A lecturer from the University of Sussex has joined forces with the Royal Horticultural Society (RHS) and Forest Research to launch a public campaign to help the UK respond to the threat of Xylella fastidiosa; a bacterium that results in the disease and death of many popular garden plants .
Gardeners, nature lovers and citizen scientists across the UK are being asked to help map the distribution of spittlebugs, one of the chief carriers of Xylella, that can be found in gardens, meadows, grasslands and woodlands from April to late June.
Spittlebugs, also called froghoppers, are small, sap-sucking insects that can transmit Xylella as they move between and feed on plants.
Dr Alan Stewart , Reader in Ecology at the University of Sussex, says: “Records of spittle submitted by the public will help us to build up a picture of where spittlebugs are found, what plants they feed on and how much they move around. This information will be essential for deciding how best to respond should Xylella arrive in the UK.”
The most common species in the UK is the meadow spittlebug (Philaenus spumarius). Adults measure 1/2 cm long, vary in pattern and colour from pale brown to black and can jump up to 70 cm. There are ten species of spittlebug in the UK and the young - called nymphs - all produce whitish, frothy blobs of spittle on leaves and branches.
Dr Claire Harkin , Postdoctoral Research Fellow at the University of Sussex, says: “Adult froghoppers, which will be around later in the year, are a bit more elusive, but the spittle is really easy to spot, so it’s a great way for people to start contributing important citizen science data. Any records submitted by the public will add vital pieces to the puzzle of how we can best protect our countryside should the Xylella bacteria arrive here”.
Each volunteer is being asked to report sightings of spittle online through iRecord ( www.brc.ac.uk/irecord/xylem-feeding-insects ). Volunteers will need to report their name, the location the spittle was seen and when, and most importantly the species of plant on which it was found. This information will help researchers understand how Xylella might enter and spread in the UK.
Gerard Clover, Head of Plant Heath at the RHS, says: “ Xylella remains our number one concern but is not an issue bound by the garden fence. Understanding how and where the disease’s primary vectors move is fundamental to understanding how we can stop the devastation of our gardens and environment should it arrive.”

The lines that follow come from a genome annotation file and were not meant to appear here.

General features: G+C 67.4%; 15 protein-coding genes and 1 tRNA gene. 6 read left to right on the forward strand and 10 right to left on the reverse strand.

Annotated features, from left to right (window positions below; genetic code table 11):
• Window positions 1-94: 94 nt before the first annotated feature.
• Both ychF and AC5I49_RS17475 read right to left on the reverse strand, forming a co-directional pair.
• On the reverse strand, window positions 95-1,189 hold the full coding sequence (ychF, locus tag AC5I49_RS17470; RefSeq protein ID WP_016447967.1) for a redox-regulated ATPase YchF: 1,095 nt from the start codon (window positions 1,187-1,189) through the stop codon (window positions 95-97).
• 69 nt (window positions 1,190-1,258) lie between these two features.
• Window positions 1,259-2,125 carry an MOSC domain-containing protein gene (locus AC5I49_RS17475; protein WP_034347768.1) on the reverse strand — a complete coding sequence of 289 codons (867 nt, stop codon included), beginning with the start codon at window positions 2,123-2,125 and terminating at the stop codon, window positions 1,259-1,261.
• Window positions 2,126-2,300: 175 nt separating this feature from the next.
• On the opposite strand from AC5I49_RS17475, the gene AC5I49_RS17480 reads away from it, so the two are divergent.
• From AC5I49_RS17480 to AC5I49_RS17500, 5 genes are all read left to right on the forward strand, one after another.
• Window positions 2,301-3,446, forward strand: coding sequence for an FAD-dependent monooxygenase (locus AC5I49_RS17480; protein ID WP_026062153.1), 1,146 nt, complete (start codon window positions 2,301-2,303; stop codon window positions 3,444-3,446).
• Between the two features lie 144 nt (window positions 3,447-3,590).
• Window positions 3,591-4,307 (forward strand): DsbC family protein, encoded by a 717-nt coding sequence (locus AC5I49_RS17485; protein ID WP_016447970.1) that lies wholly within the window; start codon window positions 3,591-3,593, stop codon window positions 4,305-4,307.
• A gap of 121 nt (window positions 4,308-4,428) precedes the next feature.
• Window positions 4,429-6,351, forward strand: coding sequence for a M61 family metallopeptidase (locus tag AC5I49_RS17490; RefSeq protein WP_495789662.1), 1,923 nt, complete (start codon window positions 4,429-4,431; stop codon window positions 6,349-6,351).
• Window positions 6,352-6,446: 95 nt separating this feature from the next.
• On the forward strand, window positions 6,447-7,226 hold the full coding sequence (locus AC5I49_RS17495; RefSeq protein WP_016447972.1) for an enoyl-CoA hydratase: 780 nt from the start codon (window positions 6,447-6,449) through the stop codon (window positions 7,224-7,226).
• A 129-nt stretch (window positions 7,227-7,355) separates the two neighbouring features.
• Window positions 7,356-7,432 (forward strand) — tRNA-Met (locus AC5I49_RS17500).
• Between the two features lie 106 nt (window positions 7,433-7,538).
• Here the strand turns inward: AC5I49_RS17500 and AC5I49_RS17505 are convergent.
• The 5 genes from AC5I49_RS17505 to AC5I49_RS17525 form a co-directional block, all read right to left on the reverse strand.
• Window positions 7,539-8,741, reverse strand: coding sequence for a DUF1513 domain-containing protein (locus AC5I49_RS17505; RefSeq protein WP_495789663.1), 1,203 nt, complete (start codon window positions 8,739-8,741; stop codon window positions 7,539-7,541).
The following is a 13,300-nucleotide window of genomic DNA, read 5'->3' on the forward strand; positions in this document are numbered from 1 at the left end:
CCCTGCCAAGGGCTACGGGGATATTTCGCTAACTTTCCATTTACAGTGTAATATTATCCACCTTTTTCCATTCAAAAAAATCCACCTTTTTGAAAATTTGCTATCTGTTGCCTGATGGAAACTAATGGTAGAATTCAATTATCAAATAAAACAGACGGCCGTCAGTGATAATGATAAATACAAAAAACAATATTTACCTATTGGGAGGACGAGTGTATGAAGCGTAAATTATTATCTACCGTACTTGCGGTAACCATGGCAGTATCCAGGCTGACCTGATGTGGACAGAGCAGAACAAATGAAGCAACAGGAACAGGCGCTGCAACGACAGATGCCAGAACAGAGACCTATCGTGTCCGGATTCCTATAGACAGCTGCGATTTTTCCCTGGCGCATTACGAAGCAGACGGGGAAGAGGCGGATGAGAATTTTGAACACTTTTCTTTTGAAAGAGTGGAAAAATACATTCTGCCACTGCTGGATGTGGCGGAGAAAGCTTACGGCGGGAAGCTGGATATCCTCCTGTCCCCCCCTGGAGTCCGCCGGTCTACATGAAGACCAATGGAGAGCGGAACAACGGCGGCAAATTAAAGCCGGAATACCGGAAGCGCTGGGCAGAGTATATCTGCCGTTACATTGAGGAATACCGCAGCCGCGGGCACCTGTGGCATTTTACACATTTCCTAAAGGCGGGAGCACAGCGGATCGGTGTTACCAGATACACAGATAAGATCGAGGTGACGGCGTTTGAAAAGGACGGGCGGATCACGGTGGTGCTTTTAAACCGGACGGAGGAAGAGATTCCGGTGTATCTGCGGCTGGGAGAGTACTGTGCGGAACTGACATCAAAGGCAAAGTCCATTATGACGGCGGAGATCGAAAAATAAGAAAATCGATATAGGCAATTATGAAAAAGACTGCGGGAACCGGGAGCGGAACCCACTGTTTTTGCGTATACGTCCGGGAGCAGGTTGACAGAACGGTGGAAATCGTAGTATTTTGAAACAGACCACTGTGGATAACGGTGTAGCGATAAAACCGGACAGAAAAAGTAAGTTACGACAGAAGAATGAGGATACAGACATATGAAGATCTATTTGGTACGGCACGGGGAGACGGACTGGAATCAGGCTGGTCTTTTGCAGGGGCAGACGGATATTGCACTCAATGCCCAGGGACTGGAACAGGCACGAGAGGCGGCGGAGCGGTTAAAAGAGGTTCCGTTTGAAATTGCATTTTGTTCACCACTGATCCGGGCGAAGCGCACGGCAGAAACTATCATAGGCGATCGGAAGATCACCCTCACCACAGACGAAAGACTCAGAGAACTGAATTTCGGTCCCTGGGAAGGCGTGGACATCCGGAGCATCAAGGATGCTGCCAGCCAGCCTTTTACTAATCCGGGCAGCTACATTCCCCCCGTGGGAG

This citizen science study forms part of a broader research project called BRIGIT , being delivered by a consortium of eleven leading UK research organisations , all working to enhance UK surveillance and response to Xylella fastidiosa .
While Xylella is not yet present in the UK, it is already established in areas of Italy, France and Spain and has resulted in the death of millions of olive trees in southern Italy.
Unlike most pests and diseases which are host-specific, Xylella affects more than 500 different plant species with garden favourites such as lavender, oleander, rosemary and flowering cherry all at risk in the UK. The disease prevents water from being transported from the roots to leaves with plants often exhibiting symptoms that can be confused with other common problems such as drought or frost damage.
If found in the UK, all host plants within 100m would need to be destroyed and there would be immediate restrictions on movement of specified plants within a 5 km radius for up to five years - striking a death knell for surrounding nurseries and garden centres.
In light of the threat of Xylella , the RHS has revised its plant health policy and called on gardeners and the industry to future proof gardens by purchasing host plants that are UK-sourced or grown and maintaining varied plantings.
The launch of the spittlebug survey follows an updated assessment on the risks posed by Xylella fastidiosa to plants and crops in the European Union by the European Food Safety Authority earlier this week.